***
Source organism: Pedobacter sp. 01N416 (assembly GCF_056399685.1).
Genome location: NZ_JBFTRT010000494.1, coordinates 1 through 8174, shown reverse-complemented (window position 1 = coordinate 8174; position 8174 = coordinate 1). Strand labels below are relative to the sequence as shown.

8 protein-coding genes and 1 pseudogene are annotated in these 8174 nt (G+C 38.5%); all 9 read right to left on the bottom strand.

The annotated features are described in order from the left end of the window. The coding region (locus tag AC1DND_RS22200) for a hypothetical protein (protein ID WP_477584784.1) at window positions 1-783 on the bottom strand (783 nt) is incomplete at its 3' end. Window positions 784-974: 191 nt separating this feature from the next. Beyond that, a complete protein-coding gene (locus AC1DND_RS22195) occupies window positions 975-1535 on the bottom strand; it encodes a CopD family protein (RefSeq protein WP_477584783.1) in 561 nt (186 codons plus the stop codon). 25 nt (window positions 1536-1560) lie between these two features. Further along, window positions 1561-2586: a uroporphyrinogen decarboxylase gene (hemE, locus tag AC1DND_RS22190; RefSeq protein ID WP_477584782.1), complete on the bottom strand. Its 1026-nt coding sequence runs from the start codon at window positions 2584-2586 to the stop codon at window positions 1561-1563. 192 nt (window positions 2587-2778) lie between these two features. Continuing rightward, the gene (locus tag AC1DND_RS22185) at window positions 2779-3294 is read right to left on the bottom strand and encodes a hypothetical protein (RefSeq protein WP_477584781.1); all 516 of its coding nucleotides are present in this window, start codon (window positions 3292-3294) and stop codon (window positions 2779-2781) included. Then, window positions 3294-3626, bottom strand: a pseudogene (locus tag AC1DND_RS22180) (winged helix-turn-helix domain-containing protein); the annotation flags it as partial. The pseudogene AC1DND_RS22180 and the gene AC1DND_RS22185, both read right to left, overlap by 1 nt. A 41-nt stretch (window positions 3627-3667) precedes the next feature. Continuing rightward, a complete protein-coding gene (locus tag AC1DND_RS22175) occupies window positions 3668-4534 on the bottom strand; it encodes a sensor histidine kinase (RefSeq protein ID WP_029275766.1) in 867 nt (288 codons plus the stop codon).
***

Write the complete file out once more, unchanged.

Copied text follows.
Source organism: Pedobacter sp. 01N416 (assembly GCF_056399685.1).
Genome location: NZ_JBFTRT010000494.1, coordinates 1 through 8174, shown reverse-complemented (window position 1 = coordinate 8174; position 8174 = coordinate 1). Strand labels below are relative to the sequence as shown.

8 protein-coding genes and 1 pseudogene are annotated in these 8174 nt (G+C 38.5%); all 9 read right to left on the bottom strand.

The annotated features are described in order from the left end of the window. The coding region (locus tag AC1DND_RS22200) for a hypothetical protein (protein ID WP_477584784.1) at window positions 1-783 on the bottom strand (783 nt) is incomplete at its 3' end. Window positions 784-974: 191 nt separating this feature from the next. Beyond that, a complete protein-coding gene (locus AC1DND_RS22195) occupies window positions 975-1535 on the bottom strand; it encodes a CopD family protein (RefSeq protein WP_477584783.1) in 561 nt (186 codons plus the stop codon). 25 nt (window positions 1536-1560) lie between these two features. Further along, window positions 1561-2586: a uroporphyrinogen decarboxylase gene (hemE, locus tag AC1DND_RS22190; RefSeq protein ID WP_477584782.1), complete on the bottom strand. Its 1026-nt coding sequence runs from the start codon at window positions 2584-2586 to the stop codon at window positions 1561-1563. 192 nt (window positions 2587-2778) lie between these two features. Continuing rightward, the gene (locus tag AC1DND_RS22185) at window positions 2779-3294 is read right to left on the bottom strand and encodes a hypothetical protein (RefSeq protein WP_477584781.1); all 516 of its coding nucleotides are present in this window, start codon (window positions 3292-3294) and stop codon (window positions 2779-2781) included. Then, window positions 3294-3626, bottom strand: a pseudogene (locus tag AC1DND_RS22180) (winged helix-turn-helix domain-containing protein); the annotation flags it as partial. The pseudogene AC1DND_RS22180 and the gene AC1DND_RS22185, both read right to left, overlap by 1 nt. A 41-nt stretch (window positions 3627-3667) precedes the next feature. Continuing rightward, a complete protein-coding gene (locus tag AC1DND_RS22175) occupies window positions 3668-4534 on the bottom strand; it encodes a sensor histidine kinase (RefSeq protein ID WP_029275766.1) in 867 nt (288 codons plus the stop codon).